"With the bus, we usually leave after the show. It's easier then because there's nobody on the road.

"I love it -- riding around on his big bullet, looking out at the countryside. It reminds me of the country-western bands that used to travel this way. We've got three buses on this tour (the others are for the crew) and we can talk on the CBS if we're all on the road at the same time. It makes the whole thing seem like more of an adventure, I guess."

Stan Lynch and Benmont Tench were back from the James Taylor concert and sitting in the lounge, checking out a band that happened to be from Tampa, Fla. The fact that they, too, were from Florida got them to reminiscing about the early days when they were in seperate bands, playing bars and fraternity parties.

Lynch estimates he must have played in 1,000 shows by now.

"You've got to play live," he said. "You hear people talking about how they hate the road and want to just make videos or movies, but I can't see it. There's something that can only happen when you get an audience and a band together. With a video it's safe. But when you go on stage, it can be either a great night or a disaster. It's something everyone there remembers. You're part of something special."

But what about the strain of the road?

The slender, 28-year-old Petty has been in rock more than half his life. First excited by the image of Elvis Presley, he was in a band in Gainesville when he was 13. By 15, he was on the road, playing weekend gigs. His school principal once sent him to a psychologist to find out why he wanted to play rock rather than attend classes. Simple, Petty remembers telling him: Rock was more fun.

Petty, part of a group called Mudcrutch, drove 3,000 miles to Los Angeles in a VW van in the early '70s, hoping to get a record contract. They didn't have enough money for motels so the band drove straight through. He remembers standing in a L.A. phone booth with a handful of change, calling record companies to see if anyone would listen to the demo tape.

"I feel real lucky sometimes," he said in his soft, Southern drawl as the bus purred along the highway. "You get to where you ask yourself, 'Why Me?' I mean, I was consumed by rock 'n' roll as a kid. It was the only thing I had any interest in. It's still that way pretty much. I have to force myself sometimes to do other things so I won't be a total bore.

"I think it must have been total preoccupation with music that kept me going during those times when nothing seemed to be happening. But you could also take great comfort in small steps. I was thrilled the first time we went to California.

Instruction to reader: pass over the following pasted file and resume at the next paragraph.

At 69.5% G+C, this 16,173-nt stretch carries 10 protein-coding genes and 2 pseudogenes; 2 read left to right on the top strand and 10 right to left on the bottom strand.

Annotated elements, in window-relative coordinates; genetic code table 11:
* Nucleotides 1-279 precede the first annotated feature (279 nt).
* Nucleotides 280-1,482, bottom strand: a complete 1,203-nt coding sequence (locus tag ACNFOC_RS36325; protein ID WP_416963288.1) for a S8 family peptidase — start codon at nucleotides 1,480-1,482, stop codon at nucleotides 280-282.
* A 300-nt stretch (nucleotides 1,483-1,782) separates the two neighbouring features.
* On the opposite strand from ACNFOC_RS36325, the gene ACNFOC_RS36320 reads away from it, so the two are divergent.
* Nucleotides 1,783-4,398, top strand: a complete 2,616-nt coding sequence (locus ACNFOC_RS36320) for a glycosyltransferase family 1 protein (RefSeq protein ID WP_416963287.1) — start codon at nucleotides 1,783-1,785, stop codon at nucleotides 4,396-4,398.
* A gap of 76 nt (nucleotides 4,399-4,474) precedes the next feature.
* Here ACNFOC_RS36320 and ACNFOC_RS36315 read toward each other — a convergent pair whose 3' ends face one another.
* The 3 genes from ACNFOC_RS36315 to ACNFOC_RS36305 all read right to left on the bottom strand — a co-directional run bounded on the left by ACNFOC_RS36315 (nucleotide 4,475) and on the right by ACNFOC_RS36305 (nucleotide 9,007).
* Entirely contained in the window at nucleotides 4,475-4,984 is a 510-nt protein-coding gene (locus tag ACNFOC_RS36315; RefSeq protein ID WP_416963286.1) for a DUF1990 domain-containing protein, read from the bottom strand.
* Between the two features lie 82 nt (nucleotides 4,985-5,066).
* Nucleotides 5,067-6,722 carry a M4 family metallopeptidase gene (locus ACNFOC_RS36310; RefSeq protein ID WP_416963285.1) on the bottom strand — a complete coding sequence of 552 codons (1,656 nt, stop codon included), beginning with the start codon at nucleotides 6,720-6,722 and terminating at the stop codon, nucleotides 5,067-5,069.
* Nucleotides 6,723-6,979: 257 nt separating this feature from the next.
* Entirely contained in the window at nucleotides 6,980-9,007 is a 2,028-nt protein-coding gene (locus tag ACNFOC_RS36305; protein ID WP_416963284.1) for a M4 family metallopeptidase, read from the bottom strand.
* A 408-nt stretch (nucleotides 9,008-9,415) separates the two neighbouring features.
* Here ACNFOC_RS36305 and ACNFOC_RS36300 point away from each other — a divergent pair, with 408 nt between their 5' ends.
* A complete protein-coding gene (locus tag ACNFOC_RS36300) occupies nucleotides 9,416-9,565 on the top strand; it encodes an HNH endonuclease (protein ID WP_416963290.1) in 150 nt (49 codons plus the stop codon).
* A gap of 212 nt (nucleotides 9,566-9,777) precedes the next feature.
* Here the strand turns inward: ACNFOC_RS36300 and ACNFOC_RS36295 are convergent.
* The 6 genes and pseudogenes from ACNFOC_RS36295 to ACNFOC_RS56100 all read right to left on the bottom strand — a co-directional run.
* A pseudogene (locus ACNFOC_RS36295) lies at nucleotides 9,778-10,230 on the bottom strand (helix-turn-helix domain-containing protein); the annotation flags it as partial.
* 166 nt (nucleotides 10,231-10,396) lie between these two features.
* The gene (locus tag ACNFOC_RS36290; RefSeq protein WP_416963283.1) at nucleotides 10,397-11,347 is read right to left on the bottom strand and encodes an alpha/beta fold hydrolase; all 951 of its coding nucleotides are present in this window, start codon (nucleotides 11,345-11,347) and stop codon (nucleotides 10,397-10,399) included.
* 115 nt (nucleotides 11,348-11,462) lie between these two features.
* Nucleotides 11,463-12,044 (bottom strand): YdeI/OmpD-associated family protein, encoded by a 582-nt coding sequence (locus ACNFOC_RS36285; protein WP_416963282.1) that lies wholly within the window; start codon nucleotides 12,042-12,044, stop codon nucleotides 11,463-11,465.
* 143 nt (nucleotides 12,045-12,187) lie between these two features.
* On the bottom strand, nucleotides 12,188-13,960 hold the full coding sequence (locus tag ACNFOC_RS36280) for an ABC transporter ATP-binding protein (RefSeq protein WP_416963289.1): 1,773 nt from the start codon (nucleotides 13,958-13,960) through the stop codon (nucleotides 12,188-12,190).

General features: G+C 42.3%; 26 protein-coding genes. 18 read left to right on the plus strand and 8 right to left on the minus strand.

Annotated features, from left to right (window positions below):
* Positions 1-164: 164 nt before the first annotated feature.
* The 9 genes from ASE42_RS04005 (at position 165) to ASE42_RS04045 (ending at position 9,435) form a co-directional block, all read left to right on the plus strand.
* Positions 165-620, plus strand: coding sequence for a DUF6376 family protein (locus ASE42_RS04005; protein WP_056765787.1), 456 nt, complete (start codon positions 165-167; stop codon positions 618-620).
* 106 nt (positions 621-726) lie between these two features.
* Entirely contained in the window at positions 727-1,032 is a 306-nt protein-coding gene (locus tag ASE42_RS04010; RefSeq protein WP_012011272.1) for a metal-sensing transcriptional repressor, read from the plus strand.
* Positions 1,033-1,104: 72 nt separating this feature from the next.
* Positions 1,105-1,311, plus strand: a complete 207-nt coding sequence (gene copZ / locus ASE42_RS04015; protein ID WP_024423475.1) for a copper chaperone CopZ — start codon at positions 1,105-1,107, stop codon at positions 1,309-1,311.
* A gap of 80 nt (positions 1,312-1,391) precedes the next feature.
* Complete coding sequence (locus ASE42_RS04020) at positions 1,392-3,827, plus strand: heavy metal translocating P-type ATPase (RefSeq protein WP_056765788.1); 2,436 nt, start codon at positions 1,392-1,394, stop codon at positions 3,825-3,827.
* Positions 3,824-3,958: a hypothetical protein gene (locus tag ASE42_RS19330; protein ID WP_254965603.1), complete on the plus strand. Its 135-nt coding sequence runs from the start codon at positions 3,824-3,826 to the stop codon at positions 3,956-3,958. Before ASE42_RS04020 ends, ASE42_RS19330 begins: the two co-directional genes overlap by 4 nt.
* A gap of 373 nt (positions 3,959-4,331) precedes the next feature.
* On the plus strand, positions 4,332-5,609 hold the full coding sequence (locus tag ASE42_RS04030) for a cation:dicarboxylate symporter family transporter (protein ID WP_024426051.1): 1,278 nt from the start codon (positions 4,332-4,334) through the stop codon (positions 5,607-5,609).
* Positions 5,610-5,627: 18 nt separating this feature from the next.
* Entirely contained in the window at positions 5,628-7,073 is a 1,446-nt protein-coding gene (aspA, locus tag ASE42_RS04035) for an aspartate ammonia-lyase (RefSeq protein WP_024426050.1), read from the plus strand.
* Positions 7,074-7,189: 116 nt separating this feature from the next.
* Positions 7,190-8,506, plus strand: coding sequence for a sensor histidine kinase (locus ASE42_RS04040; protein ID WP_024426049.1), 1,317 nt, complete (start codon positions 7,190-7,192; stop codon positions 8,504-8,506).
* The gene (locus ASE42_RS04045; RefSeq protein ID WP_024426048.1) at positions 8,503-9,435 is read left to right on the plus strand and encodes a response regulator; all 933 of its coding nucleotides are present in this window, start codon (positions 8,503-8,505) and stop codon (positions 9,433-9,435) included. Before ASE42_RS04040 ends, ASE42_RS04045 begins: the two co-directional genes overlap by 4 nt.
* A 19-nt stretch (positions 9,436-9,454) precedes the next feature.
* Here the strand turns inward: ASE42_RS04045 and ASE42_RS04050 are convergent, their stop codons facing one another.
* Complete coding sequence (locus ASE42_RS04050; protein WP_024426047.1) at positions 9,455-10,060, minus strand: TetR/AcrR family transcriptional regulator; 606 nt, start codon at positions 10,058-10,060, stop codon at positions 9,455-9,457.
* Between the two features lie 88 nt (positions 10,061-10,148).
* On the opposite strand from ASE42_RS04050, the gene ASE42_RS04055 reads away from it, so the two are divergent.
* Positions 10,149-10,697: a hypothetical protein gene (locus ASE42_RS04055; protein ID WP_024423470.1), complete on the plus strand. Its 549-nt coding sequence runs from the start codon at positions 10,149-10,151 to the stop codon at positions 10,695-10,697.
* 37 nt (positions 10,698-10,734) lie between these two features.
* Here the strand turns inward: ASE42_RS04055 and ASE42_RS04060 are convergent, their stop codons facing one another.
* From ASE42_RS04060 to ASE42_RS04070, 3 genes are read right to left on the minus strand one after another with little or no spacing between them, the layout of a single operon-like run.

"It didn't matter that we were still struggling. I had made it out of Gainesville. Nobody in my family had done that. It was real hard in the beginning to think I'd ever make it out of town either or that I'd have enough money to pay the rent, much less own my own house."

The Silver Eagle pulled into the Chicago hotel parking lot around 9 a.m. While the band slept, road manager Richard Fernandez checked in. Returning to the bus, he gave each member of the group envelopes with their keys so they could go straight to their rooms.

By 1 p.m., everyone was up, but on their own. Lynch worked out on exercise equipment in the hotel health club and others went to the restaurant, but Petty stayed close to his room, listening to music. By the end of the tour, he said, he'll be struggling so hard against fatigue that he'll sleep until a half hour before the sound check.

Though most of Petty's songs touch on traditional boy-girl themes, his lyrics are broad enough to speak about grappling with goals and dreams. The key tracks from Damn the Torpedoes! dealt with reaching for the goals. The heart of the new Hard Promises is maintaining integrity after achieving the goals. Fittingly, the album is softer and more thoughtful.

"To me, the songs are about living up to challenges -- not taking the easy way out. You meet a lot of people who have given up on their dreams. They're just thoroughly disillusioned because things have been so rough for them. They don't even want to think about the future because it's so painful for them.

"But people can also give up on their dreams because they get sidetracked. They get rich or get famous or whatever it was they thought was going to bring them happiness, and they find it's not everything they thought. People sometimes have the wrong dreams."